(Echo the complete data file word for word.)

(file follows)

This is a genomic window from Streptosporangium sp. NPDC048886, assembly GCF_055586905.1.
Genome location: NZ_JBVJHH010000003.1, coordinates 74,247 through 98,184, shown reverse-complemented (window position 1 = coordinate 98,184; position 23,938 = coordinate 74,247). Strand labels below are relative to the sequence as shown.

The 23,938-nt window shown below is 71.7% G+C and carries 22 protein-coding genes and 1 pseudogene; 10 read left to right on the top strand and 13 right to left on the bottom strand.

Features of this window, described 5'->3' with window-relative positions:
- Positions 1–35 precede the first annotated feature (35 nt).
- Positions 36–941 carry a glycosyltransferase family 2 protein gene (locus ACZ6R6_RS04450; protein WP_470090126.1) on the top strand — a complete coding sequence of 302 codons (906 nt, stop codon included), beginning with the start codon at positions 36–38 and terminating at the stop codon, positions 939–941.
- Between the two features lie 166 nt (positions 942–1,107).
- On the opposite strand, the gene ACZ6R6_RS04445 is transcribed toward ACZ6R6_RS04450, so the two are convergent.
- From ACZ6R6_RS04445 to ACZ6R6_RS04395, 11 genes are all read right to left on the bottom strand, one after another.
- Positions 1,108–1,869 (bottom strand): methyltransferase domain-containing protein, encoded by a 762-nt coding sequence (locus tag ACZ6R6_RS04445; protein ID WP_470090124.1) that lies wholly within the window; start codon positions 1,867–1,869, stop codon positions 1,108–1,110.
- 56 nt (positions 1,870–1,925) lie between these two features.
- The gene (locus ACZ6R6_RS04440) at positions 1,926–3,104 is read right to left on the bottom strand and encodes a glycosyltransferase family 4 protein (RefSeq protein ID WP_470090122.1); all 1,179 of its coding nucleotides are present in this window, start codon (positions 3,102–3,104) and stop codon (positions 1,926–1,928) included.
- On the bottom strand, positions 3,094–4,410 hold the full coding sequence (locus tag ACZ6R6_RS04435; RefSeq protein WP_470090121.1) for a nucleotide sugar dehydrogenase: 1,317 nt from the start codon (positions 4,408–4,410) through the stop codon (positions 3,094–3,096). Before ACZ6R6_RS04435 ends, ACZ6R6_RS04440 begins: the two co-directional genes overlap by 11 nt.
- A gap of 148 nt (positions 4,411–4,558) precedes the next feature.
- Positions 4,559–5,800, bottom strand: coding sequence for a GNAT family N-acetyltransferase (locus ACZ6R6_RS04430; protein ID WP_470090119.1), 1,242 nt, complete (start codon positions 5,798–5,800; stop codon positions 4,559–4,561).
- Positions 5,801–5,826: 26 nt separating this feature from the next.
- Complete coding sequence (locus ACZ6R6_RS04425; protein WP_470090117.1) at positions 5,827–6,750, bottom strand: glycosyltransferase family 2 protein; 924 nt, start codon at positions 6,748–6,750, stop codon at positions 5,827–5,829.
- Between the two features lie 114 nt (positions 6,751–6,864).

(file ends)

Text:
This is a genomic window from Streptosporangium sp. NPDC048886, assembly GCF_055586905.1.
Genome location: NZ_JBVJHH010000003.1, coordinates 74,247 through 98,184, shown reverse-complemented (window position 1 = coordinate 98,184; position 23,938 = coordinate 74,247). Strand labels below are relative to the sequence as shown.

The 23,938-nt window shown below is 71.7% G+C and carries 22 protein-coding genes and 1 pseudogene; 10 read left to right on the top strand and 13 right to left on the bottom strand.

Features of this window, described 5'->3' with window-relative positions:
- Positions 1–35 precede the first annotated feature (35 nt).
- Positions 36–941 carry a glycosyltransferase family 2 protein gene (locus ACZ6R6_RS04450; protein WP_470090126.1) on the top strand — a complete coding sequence of 302 codons (906 nt, stop codon included), beginning with the start codon at positions 36–38 and terminating at the stop codon, positions 939–941.
- Between the two features lie 166 nt (positions 942–1,107).
- On the opposite strand, the gene ACZ6R6_RS04445 is transcribed toward ACZ6R6_RS04450, so the two are convergent.
- From ACZ6R6_RS04445 to ACZ6R6_RS04395, 11 genes are all read right to left on the bottom strand, one after another.
- Positions 1,108–1,869 (bottom strand): methyltransferase domain-containing protein, encoded by a 762-nt coding sequence (locus tag ACZ6R6_RS04445; protein ID WP_470090124.1) that lies wholly within the window; start codon positions 1,867–1,869, stop codon positions 1,108–1,110.
- 56 nt (positions 1,870–1,925) lie between these two features.
- The gene (locus ACZ6R6_RS04440) at positions 1,926–3,104 is read right to left on the bottom strand and encodes a glycosyltransferase family 4 protein (RefSeq protein ID WP_470090122.1); all 1,179 of its coding nucleotides are present in this window, start codon (positions 3,102–3,104) and stop codon (positions 1,926–1,928) included.
- On the bottom strand, positions 3,094–4,410 hold the full coding sequence (locus tag ACZ6R6_RS04435; RefSeq protein WP_470090121.1) for a nucleotide sugar dehydrogenase: 1,317 nt from the start codon (positions 4,408–4,410) through the stop codon (positions 3,094–3,096). Before ACZ6R6_RS04435 ends, ACZ6R6_RS04440 begins: the two co-directional genes overlap by 11 nt.
- A gap of 148 nt (positions 4,411–4,558) precedes the next feature.
- Positions 4,559–5,800, bottom strand: coding sequence for a GNAT family N-acetyltransferase (locus ACZ6R6_RS04430; protein ID WP_470090119.1), 1,242 nt, complete (start codon positions 5,798–5,800; stop codon positions 4,559–4,561).
- Positions 5,801–5,826: 26 nt separating this feature from the next.
- Complete coding sequence (locus ACZ6R6_RS04425; protein WP_470090117.1) at positions 5,827–6,750, bottom strand: glycosyltransferase family 2 protein; 924 nt, start codon at positions 6,748–6,750, stop codon at positions 5,827–5,829.
- Between the two features lie 114 nt (positions 6,751–6,864).